Have you worked with any/many queer families? Any take aways from that experience?

Yes, it's interesting because it's made me aware of the different options out there for me should I want to start a family.  I recently worked with a gay single dad who used a surrogate. He was just the coolest guy.  When we talked for our first phone consult we talked for four hours and not about baby stuff.  We talked about life and politics and it was fun.  I love working with families that have gone through adoption or surrogacy.  They are one of my favorite family groups to work with because the energy is so different.  It's not like "Oh, we got pregnant and now we are having a kid."  It's more like, "We have worked our ASSES off to have a family."  And it's just the most special thing in the world to work with those families.

One thing I really appreciate about your work is that while you are widely known as a baby gear expert, you are also very knowledgeable about birth and breastfeeding as well.  Did you ever considered being a doula or an LC?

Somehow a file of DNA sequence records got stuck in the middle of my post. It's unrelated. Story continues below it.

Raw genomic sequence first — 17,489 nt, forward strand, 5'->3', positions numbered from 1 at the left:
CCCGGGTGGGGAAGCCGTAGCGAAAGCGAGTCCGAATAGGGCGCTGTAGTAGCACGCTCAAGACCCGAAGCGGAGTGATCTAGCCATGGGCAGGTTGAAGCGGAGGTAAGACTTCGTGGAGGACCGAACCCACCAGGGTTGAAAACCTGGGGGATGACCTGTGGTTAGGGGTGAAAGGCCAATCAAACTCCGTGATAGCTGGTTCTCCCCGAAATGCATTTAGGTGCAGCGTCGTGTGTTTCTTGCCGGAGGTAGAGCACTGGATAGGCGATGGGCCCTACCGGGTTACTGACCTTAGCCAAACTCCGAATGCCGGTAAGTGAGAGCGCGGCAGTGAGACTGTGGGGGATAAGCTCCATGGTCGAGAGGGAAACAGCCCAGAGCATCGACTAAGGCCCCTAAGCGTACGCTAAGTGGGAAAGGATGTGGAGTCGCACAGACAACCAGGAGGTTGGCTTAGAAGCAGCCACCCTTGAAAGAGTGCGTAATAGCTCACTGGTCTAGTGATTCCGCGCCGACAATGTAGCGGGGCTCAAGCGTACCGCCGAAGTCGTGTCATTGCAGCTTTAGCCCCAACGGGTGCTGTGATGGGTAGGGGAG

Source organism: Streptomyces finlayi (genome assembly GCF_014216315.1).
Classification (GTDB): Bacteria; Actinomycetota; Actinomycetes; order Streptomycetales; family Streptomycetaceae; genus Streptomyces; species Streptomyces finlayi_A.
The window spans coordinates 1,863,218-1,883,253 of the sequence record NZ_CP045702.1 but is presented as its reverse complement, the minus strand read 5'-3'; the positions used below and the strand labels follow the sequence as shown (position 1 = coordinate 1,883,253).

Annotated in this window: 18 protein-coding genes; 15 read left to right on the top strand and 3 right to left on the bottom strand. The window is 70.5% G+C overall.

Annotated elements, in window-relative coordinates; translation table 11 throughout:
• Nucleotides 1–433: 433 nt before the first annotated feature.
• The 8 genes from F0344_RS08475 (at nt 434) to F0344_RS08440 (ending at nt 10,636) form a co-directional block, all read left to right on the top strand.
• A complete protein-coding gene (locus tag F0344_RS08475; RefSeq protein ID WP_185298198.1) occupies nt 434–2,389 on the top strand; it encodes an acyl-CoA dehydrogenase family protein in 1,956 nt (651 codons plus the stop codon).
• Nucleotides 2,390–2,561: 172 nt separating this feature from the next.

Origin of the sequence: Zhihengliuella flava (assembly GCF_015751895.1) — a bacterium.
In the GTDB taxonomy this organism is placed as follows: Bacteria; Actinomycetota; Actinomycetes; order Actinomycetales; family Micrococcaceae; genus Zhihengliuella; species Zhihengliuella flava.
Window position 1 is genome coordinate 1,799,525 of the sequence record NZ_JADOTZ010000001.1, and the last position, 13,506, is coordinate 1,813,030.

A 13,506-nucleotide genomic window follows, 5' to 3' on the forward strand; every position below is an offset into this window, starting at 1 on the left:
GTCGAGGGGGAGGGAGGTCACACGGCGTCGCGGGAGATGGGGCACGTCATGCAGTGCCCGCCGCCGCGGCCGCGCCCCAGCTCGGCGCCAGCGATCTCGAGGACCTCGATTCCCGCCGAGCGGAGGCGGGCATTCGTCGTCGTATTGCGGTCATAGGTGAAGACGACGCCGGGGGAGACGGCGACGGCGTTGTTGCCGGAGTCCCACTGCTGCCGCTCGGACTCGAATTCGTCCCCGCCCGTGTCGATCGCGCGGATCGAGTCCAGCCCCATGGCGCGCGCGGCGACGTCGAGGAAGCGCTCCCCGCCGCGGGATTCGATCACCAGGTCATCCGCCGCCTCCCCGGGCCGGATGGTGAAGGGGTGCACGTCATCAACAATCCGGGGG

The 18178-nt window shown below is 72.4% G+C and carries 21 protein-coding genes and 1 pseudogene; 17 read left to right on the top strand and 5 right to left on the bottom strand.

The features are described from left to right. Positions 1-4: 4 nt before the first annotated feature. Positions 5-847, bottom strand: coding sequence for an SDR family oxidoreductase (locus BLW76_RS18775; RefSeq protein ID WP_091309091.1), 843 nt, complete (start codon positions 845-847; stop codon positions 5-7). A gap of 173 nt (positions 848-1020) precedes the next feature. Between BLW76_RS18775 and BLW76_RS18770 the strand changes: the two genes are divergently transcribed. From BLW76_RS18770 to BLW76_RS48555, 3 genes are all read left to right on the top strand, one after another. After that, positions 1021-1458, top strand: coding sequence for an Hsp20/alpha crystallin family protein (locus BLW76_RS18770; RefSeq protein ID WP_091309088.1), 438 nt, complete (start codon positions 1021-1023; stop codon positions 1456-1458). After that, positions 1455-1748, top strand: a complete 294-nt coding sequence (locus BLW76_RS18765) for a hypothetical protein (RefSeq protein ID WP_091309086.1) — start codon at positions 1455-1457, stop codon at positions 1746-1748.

I was my sister's doula when my nephew was born.  I started my certification process to be a doula and I also signed up to go through the process of becoming a CLC, just for the knowledge because I thought no one would want a male lactation consultant - but I've actually have people interested.  I've gotten lots of emails asking if I could be a doula, but I just don't have time for it, unfortunately.  

I LOVE your lists of what moms and babies "need" - it wasn't "a $2,000 stroller!" but rather "a place to sleep and diapers" (with a shout out to cloth, even!).  As someone who works reviewing baby gear how do you balance that minimalist mentality with a consumer driven business?  Is it difficult to be clear about what parents need and don't really need while working well with brands?